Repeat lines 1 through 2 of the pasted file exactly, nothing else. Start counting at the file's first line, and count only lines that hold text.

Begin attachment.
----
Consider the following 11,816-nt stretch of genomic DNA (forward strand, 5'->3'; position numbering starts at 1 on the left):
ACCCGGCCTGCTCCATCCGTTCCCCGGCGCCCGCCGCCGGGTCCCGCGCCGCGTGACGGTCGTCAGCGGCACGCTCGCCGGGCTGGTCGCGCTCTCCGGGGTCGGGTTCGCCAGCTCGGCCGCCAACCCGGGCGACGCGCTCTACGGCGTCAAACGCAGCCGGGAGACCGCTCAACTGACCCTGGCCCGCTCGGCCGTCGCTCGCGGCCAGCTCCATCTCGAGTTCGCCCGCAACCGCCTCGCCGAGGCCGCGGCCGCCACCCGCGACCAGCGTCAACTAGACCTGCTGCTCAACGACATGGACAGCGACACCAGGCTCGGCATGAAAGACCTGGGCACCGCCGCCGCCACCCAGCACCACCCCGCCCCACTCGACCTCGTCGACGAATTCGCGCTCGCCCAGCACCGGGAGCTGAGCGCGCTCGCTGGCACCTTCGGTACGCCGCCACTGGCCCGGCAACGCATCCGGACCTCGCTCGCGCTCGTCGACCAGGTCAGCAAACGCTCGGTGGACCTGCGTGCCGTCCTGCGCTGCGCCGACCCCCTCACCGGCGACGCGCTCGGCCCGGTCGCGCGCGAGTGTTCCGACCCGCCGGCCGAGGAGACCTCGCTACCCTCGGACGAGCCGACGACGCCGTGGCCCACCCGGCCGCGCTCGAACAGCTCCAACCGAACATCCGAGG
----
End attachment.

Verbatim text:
Consider the following 11,816-nt stretch of genomic DNA (forward strand, 5'->3'; position numbering starts at 1 on the left):
ACCCGGCCTGCTCCATCCGTTCCCCGGCGCCCGCCGCCGGGTCCCGCGCCGCGTGACGGTCGTCAGCGGCACGCTCGCCGGGCTGGTCGCGCTCTCCGGGGTCGGGTTCGCCAGCTCGGCCGCCAACCCGGGCGACGCGCTCTACGGCGTCAAACGCAGCCGGGAGACCGCTCAACTGACCCTGGCCCGCTCGGCCGTCGCTCGCGGCCAGCTCCATCTCGAGTTCGCCCGCAACCGCCTCGCCGAGGCCGCGGCCGCCACCCGCGACCAGCGTCAACTAGACCTGCTGCTCAACGACATGGACAGCGACACCAGGCTCGGCATGAAAGACCTGGGCACCGCCGCCGCCACCCAGCACCACCCCGCCCCACTCGACCTCGTCGACGAATTCGCGCTCGCCCAGCACCGGGAGCTGAGCGCGCTCGCTGGCACCTTCGGTACGCCGCCACTGGCCCGGCAACGCATCCGGACCTCGCTCGCGCTCGTCGACCAGGTCAGCAAACGCTCGGTGGACCTGCGTGCCGTCCTGCGCTGCGCCGACCCCCTCACCGGCGACGCGCTCGGCCCGGTCGCGCGCGAGTGTTCCGACCCGCCGGCCGAGGAGACCTCGCTACCCTCGGACGAGCCGACGACGCCGTGGCCCACCCGGCCGCGCTCGAACAGCTCCAACCGAACATCCGAGG